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Britain’s tolerant reputation is under threat, EHRC reports

26 August 2016


Exceptions: the Secretary of State for International Development, Priti Patel, and the Business Secretary, Sajid David, leave Downing Street prior to the Chancellor of the Exchequer’s 2015 Autumn Statement, last December

Exceptions: the Secretary of State for International Development, Priti Patel, and the Business Secretary, Sajid David, leave Downing Street prior to ...

THE spike in racist hate crimes after the EU referendum has revealed just how entrenched racial inequality is in British society, the equality watchdog has said.

In a report, Healing a Divided Britain, published last week, the Equality and Human Rights Commission (EHRC) laid bare the scale of racial division and the hurdles faced by ethnic minorities.

David Isaac, who chairs the EHRC, said: “The combination of the post-Brexit rise in hate crime and deep race inequality in Britain is very worrying and must be tackled urgently. Today’s report underlines just how entrenched race inequality and unfairness still is in our society.”

While the report identifies some progress — after last year’s general election, the proportion of ethnic-minority MPs rose to 6.3 per cent — it mostly underlines the challenges that still remain.

Black graduates earn, on average, 23 per cent less than white graduates, it says. Black people are five times more likely than white to be stopped and searched by the police, and three times more likely to be murdered.

The recession and cuts since 2010 have meant that young people from ethnic minorities face the most difficult circumstances for generations, the report suggests.

“Since 2010, there has been a 49-per-cent increase in the number of 16- to 24-year-olds across the UK from ethnic minority communities who are long-term unemployed, compared with a fall of two per cent if you are white,” the report says. “People from ethnic minorities are twice as likely to live in poverty compared to white people across Britain.”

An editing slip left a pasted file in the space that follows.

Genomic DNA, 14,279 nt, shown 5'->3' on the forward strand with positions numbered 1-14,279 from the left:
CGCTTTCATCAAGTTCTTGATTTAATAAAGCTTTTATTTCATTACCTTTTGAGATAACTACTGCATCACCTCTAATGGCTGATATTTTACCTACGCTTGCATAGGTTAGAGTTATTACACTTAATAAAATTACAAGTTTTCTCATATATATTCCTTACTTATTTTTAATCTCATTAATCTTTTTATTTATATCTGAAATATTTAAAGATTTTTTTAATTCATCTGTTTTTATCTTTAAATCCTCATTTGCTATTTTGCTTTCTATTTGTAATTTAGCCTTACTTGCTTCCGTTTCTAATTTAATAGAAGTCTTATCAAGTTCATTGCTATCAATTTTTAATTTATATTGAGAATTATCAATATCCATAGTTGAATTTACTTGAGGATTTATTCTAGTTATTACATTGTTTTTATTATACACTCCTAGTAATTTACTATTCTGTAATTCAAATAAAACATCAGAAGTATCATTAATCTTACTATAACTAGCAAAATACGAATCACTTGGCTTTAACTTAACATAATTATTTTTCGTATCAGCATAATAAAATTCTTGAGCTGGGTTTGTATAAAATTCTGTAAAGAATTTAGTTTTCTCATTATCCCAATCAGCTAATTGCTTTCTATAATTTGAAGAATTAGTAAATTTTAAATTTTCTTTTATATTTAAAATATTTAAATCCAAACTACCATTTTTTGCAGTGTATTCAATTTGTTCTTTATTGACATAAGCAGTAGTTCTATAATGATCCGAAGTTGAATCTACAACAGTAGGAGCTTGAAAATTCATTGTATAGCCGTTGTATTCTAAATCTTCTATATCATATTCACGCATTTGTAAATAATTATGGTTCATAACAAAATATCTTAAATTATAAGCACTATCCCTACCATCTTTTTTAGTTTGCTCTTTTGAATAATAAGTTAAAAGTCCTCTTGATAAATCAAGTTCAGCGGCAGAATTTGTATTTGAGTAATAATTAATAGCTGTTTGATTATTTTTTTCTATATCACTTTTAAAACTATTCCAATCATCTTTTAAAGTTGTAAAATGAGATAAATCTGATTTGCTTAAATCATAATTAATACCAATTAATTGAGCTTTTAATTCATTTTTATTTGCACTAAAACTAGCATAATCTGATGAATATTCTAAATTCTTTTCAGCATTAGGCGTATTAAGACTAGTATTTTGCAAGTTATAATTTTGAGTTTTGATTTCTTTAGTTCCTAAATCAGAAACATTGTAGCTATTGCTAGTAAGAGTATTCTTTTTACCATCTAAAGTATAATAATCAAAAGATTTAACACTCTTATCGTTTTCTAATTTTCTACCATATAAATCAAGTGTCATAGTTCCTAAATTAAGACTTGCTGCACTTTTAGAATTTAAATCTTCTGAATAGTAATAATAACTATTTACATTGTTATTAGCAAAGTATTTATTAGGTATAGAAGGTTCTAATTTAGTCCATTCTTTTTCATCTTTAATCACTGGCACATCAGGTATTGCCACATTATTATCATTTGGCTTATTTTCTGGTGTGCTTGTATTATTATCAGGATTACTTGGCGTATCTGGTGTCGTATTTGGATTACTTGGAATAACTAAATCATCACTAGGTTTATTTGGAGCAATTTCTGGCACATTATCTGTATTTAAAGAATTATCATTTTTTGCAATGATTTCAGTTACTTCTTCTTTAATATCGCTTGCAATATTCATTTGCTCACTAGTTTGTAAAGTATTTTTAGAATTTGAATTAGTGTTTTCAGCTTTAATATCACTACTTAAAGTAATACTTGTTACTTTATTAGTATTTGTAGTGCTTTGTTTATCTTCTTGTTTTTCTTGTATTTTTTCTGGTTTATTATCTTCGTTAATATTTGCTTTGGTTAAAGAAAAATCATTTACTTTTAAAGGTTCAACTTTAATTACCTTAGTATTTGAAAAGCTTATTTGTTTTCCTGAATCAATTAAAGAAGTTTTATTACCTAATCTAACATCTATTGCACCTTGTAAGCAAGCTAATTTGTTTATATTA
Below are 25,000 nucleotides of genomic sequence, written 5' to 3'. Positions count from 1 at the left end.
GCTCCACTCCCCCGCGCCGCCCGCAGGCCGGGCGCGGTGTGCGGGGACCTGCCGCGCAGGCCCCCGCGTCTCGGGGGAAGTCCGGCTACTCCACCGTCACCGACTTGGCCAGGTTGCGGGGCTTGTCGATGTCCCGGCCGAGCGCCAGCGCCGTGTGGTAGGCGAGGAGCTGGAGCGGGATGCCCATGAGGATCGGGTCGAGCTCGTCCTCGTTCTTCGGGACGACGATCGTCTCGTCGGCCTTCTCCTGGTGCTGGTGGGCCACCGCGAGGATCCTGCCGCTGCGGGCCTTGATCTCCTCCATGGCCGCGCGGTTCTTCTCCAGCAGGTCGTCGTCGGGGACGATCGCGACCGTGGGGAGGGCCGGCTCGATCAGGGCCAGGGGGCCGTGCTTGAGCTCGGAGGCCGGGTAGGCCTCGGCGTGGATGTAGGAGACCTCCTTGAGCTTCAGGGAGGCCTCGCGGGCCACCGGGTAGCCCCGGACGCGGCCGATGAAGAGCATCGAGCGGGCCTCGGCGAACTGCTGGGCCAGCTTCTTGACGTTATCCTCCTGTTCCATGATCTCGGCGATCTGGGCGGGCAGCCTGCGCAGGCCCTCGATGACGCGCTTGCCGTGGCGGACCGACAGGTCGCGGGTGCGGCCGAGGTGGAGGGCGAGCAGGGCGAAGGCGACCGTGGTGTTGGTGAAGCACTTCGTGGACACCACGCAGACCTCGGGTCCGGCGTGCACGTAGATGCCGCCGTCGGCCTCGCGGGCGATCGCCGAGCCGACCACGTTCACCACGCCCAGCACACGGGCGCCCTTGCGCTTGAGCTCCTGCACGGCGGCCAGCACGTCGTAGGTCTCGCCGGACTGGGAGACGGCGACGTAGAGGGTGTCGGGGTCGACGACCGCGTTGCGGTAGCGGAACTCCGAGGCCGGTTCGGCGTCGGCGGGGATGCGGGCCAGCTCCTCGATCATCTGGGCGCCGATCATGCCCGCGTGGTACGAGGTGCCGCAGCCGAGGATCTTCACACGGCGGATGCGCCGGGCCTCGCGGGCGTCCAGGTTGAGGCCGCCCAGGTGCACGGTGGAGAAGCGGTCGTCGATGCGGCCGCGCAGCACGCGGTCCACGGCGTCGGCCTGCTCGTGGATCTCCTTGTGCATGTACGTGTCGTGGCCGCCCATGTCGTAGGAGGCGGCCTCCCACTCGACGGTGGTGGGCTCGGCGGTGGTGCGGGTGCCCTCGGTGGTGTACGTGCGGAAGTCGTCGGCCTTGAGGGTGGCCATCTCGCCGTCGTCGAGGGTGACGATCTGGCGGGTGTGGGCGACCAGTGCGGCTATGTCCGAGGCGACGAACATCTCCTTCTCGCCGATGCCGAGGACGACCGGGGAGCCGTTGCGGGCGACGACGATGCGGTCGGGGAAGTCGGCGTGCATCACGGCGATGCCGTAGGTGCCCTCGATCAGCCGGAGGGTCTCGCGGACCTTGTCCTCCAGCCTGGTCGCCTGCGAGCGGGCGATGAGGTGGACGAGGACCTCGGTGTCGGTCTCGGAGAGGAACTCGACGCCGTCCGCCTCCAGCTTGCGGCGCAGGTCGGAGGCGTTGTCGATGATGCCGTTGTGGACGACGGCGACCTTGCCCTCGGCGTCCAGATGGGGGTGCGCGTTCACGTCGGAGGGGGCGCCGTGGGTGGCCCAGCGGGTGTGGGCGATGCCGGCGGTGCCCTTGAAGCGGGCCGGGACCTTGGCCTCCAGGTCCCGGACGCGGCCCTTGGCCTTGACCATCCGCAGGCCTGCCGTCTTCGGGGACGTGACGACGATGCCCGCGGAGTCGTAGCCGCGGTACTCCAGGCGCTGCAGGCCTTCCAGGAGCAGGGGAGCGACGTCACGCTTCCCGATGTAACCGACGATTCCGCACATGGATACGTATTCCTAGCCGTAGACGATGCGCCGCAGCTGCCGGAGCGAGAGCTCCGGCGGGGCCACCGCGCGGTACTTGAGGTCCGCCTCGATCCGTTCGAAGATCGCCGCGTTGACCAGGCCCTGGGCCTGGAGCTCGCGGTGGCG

These hardships also extend into the criminal-justice system. Black African women are seven times more likely to be detained under mental-health legislation than white British women, and prosecution and sentencing rates for black people are three times higher than they are for white people.

But not all problems are faced by ethnic minorities, the report says. The group with the lowest educational attainment at 16 are white boys receiving free school meals, for instance.

“Following the Brexit vote, these issues should be of even greater concern. Our nation’s hard-won reputation for tolerance is arguably facing its greatest threat for decades, as those who spread hate use the Leave result to legitimise their views,” Mr Isaac writes in the foreword to the report.

European migrants and British Muslims are among those who have reported hate crimes in increased numbers since the vote on 23 June (News, 1 July).

The report criticises government attempts to break down racial division. It accuses Westminster of failing to collaborate with devolved administrations in Edinburgh and Cardiff, but instead operating in “silos”.

“The current patchwork of initiatives can only have limited effect. Public money currently spent on separate activities could be used more efficiently and with greater impact if this work were brought together,” it states.

The EHRC recommends that the Government create a comprehensive strategy to achieve racial equality; it should include difficult targets, and a clear line of responsibility under one Cabinet-level minister.

The Commission also identifies a failure to collect enough accurate statistics on equality issues. For instance, the Government abolished the requirement for schools to report racist or religiously aggravated bullying in 2011, even though other evidence suggested that this remained a problem.

There should also, the Commission says, be a renewed focus on the intersection of race and religion in hate crimes, and in particular the recent rise in anti-Semitic and Islamophobic abuse and attacks.

The EHRC also recommends that the Government review whether sentences for hate crimes are long enough; mitigate discriminatory aspects of its reforms to legal aid and access to justice; and ensure that police forces do not apply stop-and-search powers unlawfully.

Yogi Sutton, who chairs the Catholic Association for Racial Justice, echoed the concerns of the report about education and the post-Brexit atmosphere.

“We have to commit to investing in building a fairer, safer, and equal society,” she said. “Pope Francis called for an end to bigotry and racism, stating ‘the problem of intolerance should be dealt with as a whole: every time a minority is persecuted and marginalised because of his religious beliefs or ethnicity, the good of the whole society is in danger.’”


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